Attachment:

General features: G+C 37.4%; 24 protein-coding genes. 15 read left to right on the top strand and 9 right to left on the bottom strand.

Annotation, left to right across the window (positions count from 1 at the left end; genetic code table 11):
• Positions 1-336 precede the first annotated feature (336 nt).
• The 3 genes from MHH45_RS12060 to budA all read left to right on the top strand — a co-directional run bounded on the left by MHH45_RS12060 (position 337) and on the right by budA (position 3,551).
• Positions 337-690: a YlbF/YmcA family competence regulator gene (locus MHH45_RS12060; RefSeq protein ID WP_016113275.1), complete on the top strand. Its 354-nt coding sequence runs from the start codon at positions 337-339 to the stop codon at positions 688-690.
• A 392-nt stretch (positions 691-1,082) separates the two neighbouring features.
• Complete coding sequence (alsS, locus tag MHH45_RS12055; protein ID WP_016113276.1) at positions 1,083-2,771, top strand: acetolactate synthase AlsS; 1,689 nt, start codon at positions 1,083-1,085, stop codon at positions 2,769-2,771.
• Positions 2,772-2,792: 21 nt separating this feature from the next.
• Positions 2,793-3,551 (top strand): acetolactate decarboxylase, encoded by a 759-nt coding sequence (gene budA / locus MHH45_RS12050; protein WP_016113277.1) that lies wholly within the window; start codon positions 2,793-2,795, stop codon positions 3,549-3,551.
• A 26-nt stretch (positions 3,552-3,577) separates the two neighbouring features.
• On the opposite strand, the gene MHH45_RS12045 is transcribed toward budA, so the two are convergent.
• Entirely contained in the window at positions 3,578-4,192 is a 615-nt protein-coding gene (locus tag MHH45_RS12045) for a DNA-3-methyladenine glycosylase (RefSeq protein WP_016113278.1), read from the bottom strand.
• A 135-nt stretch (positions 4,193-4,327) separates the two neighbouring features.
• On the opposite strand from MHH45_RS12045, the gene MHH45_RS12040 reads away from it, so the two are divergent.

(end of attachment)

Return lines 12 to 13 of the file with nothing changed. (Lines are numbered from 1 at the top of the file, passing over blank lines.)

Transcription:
• Entirely contained in the window at positions 3,578-4,192 is a 615-nt protein-coding gene (locus tag MHH45_RS12045) for a DNA-3-methyladenine glycosylase (RefSeq protein WP_016113278.1), read from the bottom strand.
• A 135-nt stretch (positions 4,193-4,327) separates the two neighbouring features.